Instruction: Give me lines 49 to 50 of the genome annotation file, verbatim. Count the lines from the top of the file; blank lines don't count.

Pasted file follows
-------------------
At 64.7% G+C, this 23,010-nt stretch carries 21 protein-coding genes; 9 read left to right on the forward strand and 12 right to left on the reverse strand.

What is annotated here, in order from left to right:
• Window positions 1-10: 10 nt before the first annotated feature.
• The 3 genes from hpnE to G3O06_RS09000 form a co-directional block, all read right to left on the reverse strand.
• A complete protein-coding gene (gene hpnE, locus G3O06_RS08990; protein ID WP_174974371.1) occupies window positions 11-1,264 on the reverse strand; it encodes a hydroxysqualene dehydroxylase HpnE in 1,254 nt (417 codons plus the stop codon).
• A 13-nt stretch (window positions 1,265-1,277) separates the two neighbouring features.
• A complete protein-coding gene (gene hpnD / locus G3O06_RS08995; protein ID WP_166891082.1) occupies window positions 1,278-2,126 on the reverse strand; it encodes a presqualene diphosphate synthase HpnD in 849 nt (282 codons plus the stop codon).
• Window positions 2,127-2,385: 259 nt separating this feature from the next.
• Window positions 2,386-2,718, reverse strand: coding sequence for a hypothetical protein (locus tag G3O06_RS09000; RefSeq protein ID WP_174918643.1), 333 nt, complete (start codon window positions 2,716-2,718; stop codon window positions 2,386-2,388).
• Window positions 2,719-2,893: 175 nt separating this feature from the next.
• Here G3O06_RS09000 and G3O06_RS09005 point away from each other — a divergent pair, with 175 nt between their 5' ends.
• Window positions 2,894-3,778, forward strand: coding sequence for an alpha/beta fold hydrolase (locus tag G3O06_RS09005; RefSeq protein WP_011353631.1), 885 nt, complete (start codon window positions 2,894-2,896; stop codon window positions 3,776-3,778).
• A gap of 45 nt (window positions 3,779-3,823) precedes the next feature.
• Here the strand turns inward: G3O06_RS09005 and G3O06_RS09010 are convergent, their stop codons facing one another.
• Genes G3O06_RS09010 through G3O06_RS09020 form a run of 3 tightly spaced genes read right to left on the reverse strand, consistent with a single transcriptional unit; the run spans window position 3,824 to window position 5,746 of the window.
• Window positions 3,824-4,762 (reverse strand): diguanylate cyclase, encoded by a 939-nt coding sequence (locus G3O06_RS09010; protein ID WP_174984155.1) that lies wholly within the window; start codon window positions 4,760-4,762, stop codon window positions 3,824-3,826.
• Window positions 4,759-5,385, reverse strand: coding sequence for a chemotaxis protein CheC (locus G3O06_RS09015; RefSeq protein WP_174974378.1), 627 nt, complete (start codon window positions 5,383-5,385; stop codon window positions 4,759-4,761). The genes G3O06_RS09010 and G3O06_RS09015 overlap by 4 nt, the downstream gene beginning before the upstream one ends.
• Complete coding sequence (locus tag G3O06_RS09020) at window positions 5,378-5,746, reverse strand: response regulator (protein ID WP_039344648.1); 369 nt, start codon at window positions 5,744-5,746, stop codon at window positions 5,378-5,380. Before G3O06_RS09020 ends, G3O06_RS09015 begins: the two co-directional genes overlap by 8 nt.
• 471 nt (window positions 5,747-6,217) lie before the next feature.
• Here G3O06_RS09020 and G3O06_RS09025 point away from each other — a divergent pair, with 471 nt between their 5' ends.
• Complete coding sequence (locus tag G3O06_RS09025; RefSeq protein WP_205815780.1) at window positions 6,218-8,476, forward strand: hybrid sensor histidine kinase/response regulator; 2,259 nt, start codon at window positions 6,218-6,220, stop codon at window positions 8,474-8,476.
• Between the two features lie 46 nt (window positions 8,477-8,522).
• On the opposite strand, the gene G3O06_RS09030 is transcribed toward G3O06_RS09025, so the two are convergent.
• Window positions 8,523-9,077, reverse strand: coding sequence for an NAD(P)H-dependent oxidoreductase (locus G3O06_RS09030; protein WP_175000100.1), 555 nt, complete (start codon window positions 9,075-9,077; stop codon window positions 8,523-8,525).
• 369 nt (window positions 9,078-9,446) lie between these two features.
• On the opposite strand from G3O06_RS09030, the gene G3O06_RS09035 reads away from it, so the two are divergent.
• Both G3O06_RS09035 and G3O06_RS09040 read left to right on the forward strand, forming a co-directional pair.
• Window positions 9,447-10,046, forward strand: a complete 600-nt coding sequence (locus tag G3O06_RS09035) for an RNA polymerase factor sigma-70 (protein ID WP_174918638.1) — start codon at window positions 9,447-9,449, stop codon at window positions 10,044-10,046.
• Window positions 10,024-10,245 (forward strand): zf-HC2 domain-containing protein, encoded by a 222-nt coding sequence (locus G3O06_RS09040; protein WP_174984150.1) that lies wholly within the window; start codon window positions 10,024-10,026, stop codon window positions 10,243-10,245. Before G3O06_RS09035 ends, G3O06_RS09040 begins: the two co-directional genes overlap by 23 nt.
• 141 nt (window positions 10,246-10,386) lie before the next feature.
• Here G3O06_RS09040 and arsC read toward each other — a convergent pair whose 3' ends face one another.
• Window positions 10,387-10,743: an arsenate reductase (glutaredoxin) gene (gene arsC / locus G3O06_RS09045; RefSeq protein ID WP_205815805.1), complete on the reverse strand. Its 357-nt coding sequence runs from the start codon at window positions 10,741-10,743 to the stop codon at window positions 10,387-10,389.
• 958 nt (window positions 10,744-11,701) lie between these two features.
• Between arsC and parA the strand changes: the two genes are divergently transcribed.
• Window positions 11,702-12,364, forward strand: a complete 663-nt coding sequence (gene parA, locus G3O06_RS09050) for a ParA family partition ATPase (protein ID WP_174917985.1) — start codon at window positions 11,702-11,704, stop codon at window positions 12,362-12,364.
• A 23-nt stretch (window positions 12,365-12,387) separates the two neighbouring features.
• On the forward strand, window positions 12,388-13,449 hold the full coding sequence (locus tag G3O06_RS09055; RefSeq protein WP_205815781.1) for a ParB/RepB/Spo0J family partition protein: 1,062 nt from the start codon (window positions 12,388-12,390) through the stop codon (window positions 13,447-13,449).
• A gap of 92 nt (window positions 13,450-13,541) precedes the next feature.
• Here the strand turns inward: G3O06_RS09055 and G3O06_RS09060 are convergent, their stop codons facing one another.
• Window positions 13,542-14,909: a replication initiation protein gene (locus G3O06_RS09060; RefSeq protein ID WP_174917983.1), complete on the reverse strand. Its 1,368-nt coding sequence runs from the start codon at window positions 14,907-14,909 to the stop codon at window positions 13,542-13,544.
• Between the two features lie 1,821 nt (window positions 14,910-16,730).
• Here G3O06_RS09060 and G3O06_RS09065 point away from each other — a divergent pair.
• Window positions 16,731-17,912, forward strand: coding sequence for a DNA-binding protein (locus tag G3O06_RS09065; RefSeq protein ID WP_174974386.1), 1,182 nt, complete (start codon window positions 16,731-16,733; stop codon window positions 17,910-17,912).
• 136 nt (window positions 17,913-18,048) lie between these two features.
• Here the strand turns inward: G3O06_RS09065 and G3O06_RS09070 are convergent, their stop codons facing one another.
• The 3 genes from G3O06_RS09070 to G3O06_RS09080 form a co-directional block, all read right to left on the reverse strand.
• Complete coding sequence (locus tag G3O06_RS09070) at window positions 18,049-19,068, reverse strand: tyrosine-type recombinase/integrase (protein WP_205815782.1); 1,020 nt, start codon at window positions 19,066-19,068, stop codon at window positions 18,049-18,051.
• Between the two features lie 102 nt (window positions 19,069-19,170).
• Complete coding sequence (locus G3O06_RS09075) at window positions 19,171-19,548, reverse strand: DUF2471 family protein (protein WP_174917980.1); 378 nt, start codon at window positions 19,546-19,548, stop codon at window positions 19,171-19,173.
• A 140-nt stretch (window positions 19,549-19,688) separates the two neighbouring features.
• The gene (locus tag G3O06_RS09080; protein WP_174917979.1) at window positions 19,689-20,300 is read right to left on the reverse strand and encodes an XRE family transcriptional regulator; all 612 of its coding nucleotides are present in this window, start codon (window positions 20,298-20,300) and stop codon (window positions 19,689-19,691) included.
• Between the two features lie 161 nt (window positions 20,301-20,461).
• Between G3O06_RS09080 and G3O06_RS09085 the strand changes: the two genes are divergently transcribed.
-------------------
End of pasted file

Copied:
• Complete coding sequence (locus G3O06_RS09075) at window positions 19,171-19,548, reverse strand: DUF2471 family protein (protein WP_174917980.1); 378 nt, start codon at window positions 19,546-19,548, stop codon at window positions 19,171-19,173.
• A 140-nt stretch (window positions 19,549-19,688) separates the two neighbouring features.